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<  New Ideas  ~  Generic modem

PostPosted: Wed Sep 23, 2009 7:03 pm Reply with quote
Posts: 1Location: TucsonJoined: Tue Sep 22, 2009 7:25 pm
This reminds me of the the Win-modem vs
the generic modem in the days of dialup.
There was software in MS Windows that
supported the Win-modem that was not
present in a Linux sustem. The solution?
Go out and buy a non-win modem.
In the case of a cell modem, one
would like to get 1) something that is
a serial device in the first place. 2) A
facility on this device to preset it
for the licensed carrier. I know this
is possible to do with a cell phone:
You purchase the device from one
party, and preset it with the code
for the licensed carrier


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PostPosted: Thu Sep 24, 2009 11:23 am Reply with quote
Site AdminPosts: 6362Joined: Sat Nov 03, 2007 12:30 am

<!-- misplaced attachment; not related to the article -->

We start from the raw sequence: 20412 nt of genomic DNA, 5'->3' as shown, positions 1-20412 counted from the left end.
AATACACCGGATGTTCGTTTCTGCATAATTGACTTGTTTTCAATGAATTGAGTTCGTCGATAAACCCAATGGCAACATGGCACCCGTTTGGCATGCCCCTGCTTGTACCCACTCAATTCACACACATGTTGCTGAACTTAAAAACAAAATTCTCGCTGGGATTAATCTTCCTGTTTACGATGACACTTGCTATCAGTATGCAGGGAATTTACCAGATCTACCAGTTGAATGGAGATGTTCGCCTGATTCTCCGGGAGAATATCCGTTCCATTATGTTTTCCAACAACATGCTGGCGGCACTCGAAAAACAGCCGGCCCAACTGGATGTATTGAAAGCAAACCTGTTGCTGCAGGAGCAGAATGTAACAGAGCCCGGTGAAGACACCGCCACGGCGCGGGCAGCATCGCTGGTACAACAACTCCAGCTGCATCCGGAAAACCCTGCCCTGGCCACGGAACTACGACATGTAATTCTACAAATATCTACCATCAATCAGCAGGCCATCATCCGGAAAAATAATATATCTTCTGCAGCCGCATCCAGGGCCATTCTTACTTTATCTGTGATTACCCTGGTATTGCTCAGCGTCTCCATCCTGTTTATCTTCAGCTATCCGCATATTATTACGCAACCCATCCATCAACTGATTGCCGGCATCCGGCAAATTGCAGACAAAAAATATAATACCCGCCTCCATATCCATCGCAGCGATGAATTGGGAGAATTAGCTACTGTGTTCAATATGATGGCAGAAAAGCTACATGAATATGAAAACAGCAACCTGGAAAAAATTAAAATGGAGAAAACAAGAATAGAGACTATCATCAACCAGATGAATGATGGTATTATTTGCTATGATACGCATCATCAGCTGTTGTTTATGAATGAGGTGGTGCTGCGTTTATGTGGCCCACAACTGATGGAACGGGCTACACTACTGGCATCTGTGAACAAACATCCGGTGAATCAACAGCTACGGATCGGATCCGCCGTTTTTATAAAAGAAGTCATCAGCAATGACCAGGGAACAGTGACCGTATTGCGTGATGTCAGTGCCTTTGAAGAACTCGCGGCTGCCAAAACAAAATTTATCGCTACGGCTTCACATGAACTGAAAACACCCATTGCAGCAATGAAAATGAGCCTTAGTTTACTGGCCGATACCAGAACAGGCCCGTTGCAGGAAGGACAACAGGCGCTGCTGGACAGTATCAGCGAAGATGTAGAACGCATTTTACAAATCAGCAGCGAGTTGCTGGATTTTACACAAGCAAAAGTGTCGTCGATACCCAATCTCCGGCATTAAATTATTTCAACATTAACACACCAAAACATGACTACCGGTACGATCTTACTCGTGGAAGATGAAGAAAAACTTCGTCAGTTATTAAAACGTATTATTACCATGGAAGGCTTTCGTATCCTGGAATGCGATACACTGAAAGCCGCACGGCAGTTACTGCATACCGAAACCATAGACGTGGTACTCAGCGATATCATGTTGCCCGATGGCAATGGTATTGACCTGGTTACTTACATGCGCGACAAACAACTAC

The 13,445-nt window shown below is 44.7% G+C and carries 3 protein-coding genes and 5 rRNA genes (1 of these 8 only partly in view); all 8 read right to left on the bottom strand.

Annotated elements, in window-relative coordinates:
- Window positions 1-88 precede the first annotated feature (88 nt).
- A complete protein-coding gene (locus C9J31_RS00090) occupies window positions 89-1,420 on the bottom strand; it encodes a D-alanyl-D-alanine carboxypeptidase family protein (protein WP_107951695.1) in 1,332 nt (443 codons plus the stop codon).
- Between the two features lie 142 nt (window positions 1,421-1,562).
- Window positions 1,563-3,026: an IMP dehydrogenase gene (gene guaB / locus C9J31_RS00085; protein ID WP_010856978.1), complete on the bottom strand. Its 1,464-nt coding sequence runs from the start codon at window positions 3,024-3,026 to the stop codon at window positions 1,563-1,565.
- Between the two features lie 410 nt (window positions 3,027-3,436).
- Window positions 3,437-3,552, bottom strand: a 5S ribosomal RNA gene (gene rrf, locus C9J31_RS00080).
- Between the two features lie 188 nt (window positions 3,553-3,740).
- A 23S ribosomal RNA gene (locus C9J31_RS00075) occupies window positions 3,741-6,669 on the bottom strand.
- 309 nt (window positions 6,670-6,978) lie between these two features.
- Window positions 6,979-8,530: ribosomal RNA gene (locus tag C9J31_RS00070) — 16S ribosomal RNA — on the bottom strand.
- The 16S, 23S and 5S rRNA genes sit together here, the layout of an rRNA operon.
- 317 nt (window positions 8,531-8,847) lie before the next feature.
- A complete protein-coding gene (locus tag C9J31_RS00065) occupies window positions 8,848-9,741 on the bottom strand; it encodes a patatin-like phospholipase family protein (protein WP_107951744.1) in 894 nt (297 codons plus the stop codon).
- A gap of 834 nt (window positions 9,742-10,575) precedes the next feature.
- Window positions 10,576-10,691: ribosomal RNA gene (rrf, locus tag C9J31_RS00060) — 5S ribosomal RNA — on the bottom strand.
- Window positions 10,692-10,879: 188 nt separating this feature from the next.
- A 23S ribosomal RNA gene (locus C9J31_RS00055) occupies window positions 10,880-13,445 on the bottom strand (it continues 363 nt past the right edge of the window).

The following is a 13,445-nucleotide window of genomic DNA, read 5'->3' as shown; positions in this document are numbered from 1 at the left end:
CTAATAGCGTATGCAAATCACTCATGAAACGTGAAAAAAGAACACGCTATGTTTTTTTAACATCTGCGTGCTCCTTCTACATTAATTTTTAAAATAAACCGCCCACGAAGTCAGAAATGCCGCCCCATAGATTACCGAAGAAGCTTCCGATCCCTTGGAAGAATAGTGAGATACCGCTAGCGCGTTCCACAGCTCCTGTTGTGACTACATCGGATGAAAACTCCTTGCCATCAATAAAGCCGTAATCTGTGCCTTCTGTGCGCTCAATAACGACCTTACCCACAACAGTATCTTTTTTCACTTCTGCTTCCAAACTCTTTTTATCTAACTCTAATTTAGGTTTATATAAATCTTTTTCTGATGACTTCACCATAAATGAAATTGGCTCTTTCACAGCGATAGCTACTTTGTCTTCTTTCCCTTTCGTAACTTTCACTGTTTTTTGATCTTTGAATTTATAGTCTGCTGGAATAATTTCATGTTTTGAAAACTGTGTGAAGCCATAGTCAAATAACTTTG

In fact, the modems that are in focus on this site are often "branded" in the sense that the Windows driver on the storage part is configured for a specific provider.

On the other hand, these devices are pretty generic. Both the storage and the modem part usually work flawless with the standard Linux drivers. My guess is that the manufacturers are using generic cell phone chipsets which have the multi-device ability built in (many cell phones can switch their USB modes too) and just adapt the firmware and drivers.

So - thanks to the USB standard - the situation is a little different from those long past days of the WinModem.

(Hey, my first "modem" was an acoustic coupler with 300 baud in "high speed" mode :) )


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